In Arizona, qualified individuals and families have easy access to state-funded health insurance through a variety of online government resources, as well as through local Arizona Department of Economic Security (DES) offices. Arizona health insurance is provided through the Arizona Health Care Cost Containment System (AHCCCS). For those who meet eligibility and income requirements, there are a wide variety of full-coverage health-care plans to choose from.
Visit the AHCCCS website or study the online AHCCCS Eligibility Manual (see Resources) to determine your eligibility for Arizona health insurance. Qualified applicants for AHCCCS health insurance fall into a number of diverse categories, and each category has its own specific list of eligibility and income requirements.
Decide on an AHCCCS health plan that best suits the needs of you and your family. The AZ.gov website provides a complete list of available health plans, each with a contact phone number and website link to the official site (see Resources). Whether you apply online or in person, you'll be asked to make at least a preliminary choice for a health plan. If you choose not to decide initially on your application, DES will decide on a health plan for you. Health plan choices can be changed at any time once approved for AHCCCS.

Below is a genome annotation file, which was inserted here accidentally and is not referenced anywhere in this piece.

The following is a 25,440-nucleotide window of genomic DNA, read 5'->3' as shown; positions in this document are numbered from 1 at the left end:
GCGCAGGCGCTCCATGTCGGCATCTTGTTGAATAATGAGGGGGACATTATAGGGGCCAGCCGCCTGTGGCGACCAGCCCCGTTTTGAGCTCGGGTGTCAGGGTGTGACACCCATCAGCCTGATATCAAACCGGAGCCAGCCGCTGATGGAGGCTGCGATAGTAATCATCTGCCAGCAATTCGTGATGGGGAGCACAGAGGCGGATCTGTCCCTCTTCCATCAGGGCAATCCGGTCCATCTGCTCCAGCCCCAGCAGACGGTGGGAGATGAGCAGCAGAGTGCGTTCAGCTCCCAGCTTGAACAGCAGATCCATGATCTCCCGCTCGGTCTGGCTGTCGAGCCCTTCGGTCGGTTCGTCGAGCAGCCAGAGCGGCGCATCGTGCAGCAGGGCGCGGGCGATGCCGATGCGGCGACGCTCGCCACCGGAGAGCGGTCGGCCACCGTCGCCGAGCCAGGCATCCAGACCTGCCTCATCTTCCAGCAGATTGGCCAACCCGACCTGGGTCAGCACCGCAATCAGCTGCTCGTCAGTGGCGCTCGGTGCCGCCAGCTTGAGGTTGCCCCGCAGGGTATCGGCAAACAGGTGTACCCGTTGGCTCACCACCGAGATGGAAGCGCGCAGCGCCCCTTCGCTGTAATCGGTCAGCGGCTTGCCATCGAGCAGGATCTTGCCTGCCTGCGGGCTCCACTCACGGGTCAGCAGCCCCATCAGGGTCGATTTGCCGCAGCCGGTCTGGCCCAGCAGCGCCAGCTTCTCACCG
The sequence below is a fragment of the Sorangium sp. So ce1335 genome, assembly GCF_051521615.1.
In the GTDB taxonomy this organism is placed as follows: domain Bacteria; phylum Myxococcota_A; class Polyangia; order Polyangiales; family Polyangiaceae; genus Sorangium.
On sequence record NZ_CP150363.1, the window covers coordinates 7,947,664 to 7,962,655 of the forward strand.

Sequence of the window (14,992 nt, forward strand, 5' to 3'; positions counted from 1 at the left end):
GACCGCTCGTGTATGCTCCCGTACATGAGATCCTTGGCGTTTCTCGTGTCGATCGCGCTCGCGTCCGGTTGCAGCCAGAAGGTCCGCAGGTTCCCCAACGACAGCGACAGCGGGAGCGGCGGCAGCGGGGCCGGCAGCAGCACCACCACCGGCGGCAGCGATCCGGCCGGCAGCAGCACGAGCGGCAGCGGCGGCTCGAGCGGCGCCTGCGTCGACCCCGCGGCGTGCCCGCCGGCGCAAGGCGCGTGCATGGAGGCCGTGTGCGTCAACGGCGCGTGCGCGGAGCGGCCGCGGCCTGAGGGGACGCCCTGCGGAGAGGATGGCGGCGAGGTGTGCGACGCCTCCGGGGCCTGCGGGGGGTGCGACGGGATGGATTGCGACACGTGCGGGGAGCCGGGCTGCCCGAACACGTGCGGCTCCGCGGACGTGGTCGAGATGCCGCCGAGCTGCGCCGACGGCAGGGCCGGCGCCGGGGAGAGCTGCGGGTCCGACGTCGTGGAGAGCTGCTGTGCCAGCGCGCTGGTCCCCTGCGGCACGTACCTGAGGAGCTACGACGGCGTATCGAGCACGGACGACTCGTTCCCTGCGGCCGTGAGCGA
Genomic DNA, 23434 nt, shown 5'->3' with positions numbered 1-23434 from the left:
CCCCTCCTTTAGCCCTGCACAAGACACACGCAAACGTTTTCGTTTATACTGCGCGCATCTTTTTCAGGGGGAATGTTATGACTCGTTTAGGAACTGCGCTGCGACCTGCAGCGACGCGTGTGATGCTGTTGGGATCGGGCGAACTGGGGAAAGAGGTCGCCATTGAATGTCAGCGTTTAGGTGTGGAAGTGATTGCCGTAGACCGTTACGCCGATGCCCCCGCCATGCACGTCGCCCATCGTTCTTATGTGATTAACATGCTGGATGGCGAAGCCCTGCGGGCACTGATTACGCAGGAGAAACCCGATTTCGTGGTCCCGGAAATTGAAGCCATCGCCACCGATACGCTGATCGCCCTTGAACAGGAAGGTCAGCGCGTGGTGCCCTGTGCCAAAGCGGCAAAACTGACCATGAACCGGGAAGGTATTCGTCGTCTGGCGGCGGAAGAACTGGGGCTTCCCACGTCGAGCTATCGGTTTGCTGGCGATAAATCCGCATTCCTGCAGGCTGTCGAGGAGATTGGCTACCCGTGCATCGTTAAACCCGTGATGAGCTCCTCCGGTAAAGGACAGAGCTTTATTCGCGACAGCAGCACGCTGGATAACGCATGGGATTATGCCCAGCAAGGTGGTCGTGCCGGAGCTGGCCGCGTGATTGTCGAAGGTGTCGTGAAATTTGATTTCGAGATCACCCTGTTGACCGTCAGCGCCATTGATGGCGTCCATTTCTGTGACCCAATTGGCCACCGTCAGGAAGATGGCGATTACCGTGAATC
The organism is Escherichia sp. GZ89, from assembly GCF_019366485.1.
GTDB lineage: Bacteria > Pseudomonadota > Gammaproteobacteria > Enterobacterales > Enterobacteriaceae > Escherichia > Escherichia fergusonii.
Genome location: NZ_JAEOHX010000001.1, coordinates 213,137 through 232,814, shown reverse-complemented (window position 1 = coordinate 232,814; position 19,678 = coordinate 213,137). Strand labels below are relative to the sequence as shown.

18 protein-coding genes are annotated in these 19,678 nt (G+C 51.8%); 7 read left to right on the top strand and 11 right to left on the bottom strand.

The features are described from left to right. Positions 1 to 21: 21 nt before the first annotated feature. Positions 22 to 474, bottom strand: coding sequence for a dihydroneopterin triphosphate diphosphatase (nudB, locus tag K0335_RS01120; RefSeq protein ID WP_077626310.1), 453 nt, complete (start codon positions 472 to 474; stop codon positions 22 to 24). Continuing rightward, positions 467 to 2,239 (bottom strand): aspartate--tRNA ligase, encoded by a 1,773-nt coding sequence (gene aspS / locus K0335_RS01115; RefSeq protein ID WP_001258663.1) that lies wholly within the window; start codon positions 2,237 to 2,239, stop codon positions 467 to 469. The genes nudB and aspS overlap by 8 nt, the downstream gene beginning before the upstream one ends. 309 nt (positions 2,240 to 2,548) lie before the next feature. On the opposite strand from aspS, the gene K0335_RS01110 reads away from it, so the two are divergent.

Apply online for AHCCCS using the Health-e-Arizona website, or fill out an application at the local DES office assigned to your zip code. Applying online is easiest and allows you to choose the best day and time for your phone or office interview. Either way, you'll be given an information checklist and asked to provide beforehand — via fax or drop-off — specific documents such as income or wage statements, birth certificates, a letter from your landlord, a copy of your lease or some other proof of residence, and utility bills. When these documents are received by DES, DES assigns you a caseworker, who then notifies you by mail of the time and date of your phone or in-person interview.
Prepare for the DES interview with your assigned caseworker. For phone interviews, you must answer when the caseworker calls or you'll most likely have to reapply. Caseworkers won't call a second time, and calling back into DES to speak to that caseworker after missing her call is virtually impossible. In-person interviews are only slightly easier to reschedule if you should happen to arrive late or miss your name being called. If this does happen, some DES offices set aside one day per week for taking “standby” appointments only. Standby interviews are first come, first serve and provide support for those needing emergency assistance and makeup appointments.
A freelance Writer/Editor with over fifteen years of experience, Zari Ballard holds a BA in Communications/English from Rhode Island College. Zari's work appears at AssociatedContent.com, EHow.com, WiseGeek.com, Free-Downloads.net, and GoodTasteInternational.com.